Tags: , , , , , ,

Rupert MurdochInteresting times afoot.

Dennis Potter must be smiling from heaven.

The Murdoch scandal is only just beginning to permeate the USA. We in Britain have watched it unfold, our jaws gaping, and every day when we think, “Oh well, that’s over now,” something else equally jaw-dropping happens. And it’s important to the publishing community.

Why? Because Murdoch is the major shareholder, founder, and head honcho of NewsCorp, News International. He owns the London Times, the Wall Street Journal, scads of other newspapers the world over – and Harper Collins publishers. This scandal is now threatening to bring the whole of his organisation tumbling down. So keep an eye on it. In any case, I suspect America will soon be as mired in it as we are. If you’re in Australia, you already know about Murdoch, because that’s where he started. If you’re in Canada, and you’re feeling smug, don’t. Just check the holdings.

I’ll start at the beginning, as the story unfolded. On the 23rd of June, Levi Bellfield was found guilty of murdering 13-year-old Millie Dowler in 2002. In the UK, while a case is sub judice, the press are only allowed to report on the case and not comment. But after the conviction, it came out that when the police were looking for Millie, they found her phone. They kept it topped up because they hoped she or her kidnapper would get in touch. But the texts filled up. And someone unauthorised had hacked into the phone and removed texts so they could do so. Repeat and think about that. Someone had invaded a grief-stricken family’s privacy and possibly impeded a police investigation. It was traced to a former Private Investigator who, a few years before, had been found guilty of hacking into the phones of several celebrities.

And here’s the first twist. One of the people who helped to expose the PI had been Hugh Grant. That’s right, Hugh Grant, the actor. He’d secretly recorded a conversation he’d had with the PI where he’d confessed to hacking the phones.

The people concerned were journalists working for a Sunday rag, The News of the World. Sex, sin, and sales. Owned by the Murdoch Empire. Nobody had bothered much about the hacking, because it had been celebs who had been the victims. Or so it was thought. Hugh Grant hadn’t seen why celebrities should have their rights infringed, and so he’d decided to do something about it. Go, Hugh.

At the time, the editor of The News of the World had been one Rebekah Wade, now Rebekah Brooks. She had since been promoted to Chief Executive of News International, and she was one of Rupert Murdoch’s inner circle. But she refused to resign, and Murdoch supported her. She claimed she knew nothing about the hacking of Millie Dowler’s phone. Wade had been succeeded as editor of The News of the World by one Andy Coulson. Remember that name. He’ll turn up again.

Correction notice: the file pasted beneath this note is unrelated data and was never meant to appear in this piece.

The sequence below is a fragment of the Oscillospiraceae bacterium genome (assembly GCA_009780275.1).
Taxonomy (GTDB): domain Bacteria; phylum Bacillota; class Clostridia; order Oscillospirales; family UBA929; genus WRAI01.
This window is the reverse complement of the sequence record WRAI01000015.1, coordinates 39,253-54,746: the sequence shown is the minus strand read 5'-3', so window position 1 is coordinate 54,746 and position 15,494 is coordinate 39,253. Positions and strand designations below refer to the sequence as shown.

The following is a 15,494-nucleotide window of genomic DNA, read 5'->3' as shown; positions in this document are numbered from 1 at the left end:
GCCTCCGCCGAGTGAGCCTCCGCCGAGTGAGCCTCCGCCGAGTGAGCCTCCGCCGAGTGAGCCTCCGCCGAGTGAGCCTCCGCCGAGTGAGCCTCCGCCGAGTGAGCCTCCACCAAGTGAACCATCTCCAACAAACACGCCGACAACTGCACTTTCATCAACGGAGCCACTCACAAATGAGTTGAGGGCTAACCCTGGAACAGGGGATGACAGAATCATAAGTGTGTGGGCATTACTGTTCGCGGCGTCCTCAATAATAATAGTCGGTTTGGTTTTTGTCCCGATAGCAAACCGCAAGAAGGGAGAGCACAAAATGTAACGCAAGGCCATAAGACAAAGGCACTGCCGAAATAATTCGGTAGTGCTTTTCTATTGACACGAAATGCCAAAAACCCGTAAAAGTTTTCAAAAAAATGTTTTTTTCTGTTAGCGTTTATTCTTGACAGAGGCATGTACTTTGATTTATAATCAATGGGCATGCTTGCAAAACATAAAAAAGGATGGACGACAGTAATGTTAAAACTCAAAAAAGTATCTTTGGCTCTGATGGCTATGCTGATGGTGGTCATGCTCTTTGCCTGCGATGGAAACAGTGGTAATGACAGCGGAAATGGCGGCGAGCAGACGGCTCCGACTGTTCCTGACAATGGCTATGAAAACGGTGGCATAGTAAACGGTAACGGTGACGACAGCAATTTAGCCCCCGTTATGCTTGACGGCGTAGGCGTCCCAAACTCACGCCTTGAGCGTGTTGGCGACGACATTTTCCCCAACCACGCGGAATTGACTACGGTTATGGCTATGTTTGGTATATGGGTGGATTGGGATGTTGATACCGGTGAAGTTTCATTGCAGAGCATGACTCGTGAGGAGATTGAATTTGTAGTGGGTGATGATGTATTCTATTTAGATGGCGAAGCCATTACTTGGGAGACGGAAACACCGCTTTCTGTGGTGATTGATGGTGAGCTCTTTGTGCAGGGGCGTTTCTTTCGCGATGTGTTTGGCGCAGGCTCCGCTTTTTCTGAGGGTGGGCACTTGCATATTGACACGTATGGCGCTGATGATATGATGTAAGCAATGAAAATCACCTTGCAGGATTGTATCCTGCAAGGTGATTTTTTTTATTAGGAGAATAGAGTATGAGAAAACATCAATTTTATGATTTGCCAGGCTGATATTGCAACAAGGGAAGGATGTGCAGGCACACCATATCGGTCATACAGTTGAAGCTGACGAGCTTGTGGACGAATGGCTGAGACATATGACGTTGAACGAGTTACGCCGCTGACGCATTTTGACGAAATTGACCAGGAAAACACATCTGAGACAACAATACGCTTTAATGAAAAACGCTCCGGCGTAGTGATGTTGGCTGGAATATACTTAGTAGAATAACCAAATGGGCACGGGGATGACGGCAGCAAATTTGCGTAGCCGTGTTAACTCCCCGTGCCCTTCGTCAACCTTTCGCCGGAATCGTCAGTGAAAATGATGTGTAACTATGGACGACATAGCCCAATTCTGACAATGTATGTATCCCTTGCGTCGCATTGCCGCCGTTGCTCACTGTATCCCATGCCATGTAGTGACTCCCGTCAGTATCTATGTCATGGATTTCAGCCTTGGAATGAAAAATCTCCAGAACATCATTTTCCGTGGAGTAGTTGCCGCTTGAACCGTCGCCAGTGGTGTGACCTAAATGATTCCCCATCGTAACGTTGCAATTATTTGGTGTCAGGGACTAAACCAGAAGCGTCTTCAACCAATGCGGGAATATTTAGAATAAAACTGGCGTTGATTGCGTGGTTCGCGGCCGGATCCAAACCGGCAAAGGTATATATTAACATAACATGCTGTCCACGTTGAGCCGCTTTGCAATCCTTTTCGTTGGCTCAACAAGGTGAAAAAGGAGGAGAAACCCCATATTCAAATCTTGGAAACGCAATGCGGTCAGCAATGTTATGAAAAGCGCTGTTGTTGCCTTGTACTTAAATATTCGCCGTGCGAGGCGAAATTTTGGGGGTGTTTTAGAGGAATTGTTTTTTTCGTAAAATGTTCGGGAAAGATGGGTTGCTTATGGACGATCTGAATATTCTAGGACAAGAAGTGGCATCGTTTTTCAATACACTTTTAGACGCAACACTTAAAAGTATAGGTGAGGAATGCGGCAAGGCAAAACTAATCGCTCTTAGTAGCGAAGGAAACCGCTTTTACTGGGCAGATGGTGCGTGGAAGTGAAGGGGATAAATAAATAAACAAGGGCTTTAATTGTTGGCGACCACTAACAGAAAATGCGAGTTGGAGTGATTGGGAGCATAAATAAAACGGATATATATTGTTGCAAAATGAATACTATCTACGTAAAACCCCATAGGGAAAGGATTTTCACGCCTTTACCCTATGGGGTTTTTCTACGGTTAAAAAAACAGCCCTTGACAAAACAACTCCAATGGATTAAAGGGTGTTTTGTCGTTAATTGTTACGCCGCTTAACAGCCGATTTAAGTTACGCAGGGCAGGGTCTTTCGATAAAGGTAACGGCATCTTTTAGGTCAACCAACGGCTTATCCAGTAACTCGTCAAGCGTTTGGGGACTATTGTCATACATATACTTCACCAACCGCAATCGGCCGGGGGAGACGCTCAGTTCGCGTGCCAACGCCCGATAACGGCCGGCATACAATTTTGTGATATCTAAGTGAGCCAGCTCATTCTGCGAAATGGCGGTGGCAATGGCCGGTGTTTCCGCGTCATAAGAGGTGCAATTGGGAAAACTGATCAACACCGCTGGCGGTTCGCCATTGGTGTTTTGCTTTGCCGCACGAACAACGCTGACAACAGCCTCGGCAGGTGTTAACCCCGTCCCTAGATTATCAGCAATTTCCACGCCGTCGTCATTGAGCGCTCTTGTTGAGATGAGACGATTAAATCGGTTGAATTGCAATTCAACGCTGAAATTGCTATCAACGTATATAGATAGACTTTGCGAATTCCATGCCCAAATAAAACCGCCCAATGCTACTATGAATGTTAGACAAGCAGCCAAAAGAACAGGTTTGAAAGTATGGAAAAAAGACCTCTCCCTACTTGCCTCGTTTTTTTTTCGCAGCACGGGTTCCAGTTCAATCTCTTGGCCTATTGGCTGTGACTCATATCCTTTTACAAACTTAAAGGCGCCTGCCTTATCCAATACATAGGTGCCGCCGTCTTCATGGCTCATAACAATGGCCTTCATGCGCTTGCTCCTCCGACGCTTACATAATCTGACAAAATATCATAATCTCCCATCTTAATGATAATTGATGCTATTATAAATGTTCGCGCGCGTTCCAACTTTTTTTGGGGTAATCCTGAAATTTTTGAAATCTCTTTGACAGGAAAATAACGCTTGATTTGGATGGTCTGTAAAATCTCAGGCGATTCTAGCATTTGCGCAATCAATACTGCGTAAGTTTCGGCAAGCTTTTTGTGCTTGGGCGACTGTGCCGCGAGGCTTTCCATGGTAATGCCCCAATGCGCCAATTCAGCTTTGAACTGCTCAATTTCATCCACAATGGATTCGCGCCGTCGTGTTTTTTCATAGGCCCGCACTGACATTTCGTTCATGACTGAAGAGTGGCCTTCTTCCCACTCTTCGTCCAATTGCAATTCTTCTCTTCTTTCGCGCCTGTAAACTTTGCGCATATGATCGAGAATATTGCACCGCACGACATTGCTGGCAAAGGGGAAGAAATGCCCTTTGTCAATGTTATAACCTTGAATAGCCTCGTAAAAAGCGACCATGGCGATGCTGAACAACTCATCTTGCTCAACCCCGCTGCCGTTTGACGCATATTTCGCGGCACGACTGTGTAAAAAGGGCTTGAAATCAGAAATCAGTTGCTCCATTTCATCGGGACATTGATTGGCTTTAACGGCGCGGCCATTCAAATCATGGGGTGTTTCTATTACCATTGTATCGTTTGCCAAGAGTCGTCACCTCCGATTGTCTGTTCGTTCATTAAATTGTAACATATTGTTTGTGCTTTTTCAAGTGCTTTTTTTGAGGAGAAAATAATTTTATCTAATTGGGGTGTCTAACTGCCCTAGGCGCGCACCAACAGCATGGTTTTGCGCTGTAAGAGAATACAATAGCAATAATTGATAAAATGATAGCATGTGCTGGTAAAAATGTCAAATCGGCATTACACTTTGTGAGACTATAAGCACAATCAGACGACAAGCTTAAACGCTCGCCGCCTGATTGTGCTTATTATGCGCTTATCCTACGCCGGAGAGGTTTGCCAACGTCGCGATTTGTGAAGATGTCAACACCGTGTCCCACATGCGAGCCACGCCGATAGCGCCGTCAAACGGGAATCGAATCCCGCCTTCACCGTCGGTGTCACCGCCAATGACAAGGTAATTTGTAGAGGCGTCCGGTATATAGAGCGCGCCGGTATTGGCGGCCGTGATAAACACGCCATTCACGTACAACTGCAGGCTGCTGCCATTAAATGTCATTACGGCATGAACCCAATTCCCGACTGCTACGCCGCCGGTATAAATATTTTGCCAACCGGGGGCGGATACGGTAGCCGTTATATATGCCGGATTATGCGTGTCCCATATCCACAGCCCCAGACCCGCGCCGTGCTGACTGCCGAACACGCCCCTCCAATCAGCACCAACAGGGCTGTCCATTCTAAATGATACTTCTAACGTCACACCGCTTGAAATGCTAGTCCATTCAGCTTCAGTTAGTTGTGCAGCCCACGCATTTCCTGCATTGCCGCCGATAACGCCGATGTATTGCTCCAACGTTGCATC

Then it came out that not only had Millie Dowler’s phone been hacked, but the phones belonging to one of the parents in another notorious and horrible murder case, the phones of the families of people killed in the 7/7 terrorist bombing in London, the phones of parents of soldiers killed in Afghanistan – and more. This was getting worse than nasty, it was getting evil.

Andy Coulson had left his job with News International to work for the then leader of the Conservative Party, David Cameron. The David Cameron who is now Britain’s Prime Minister. There is also an ex News International person working for the leader of the Opposition, Ed Milliband. So the corruption spreads. Or, I should say, the possible corruption. But Coulson was arrested as part of the investigation.

By now, terrorists could have walked up to 10 Downing Street, knocked on the door and said, “We’re tired of this shit. Let’s work out a peace plan” and they would have received a passing mention in the news. The BBC, which as far as we know is Murdoch-free, has been going nuts. But with every day that passes, something new turns up.

The second largest shareholder in News International, a Saudi prince who never gives interviews, gave an interview. He told the reporter that he supported Rupert Murdoch and his son James, but he had no time for Rebekah Brooks and she should resign. The next day, she obediently resigned. And then she was arrested. By appointment, no less. We should all have the police make an appointment to arrest us.

And it’s getting worse. Now the operations of The News of the World came under closer scrutiny. In a Parliamentary Committee some time back, Brooks had admitted that occasionally they paid the police for information. Whoa. So the police were involved. And then the most important police officer in the UK, the Commissioner of the Metropolitan Police, Sir Paul Stephenson, resigned.

A Senator in the US has called for an enquiry into Murdoch’s activities in the US. And don’t forget, Murdoch’s corporation owns the Fox network, as they own the huge satellite and cable network in Europe, Sky.

Rupert Murdoch was about to take ownership of BSkyB, and he was being allowed to do so. Now he’s been forced to stop doing that.

That’s where it stands of the time of this writing. This is like the pebble dropping in the pool and spreading ripples. We’re in for a tsunami, and it will affect the publishing industry profoundly. Somebody important didn’t want Murdoch to gain control of BSkyB, someone who knew what was going on. You couldn’t make this stuff up. No, really, you couldn’t. You’d get notes from your editor, “This doesn’t seem believable.”

In the meantime, enjoy Hugh Grant on the BBC’s “Question Time,” a program of serious political debate. Go, Hugh.

Dennis Potter was right.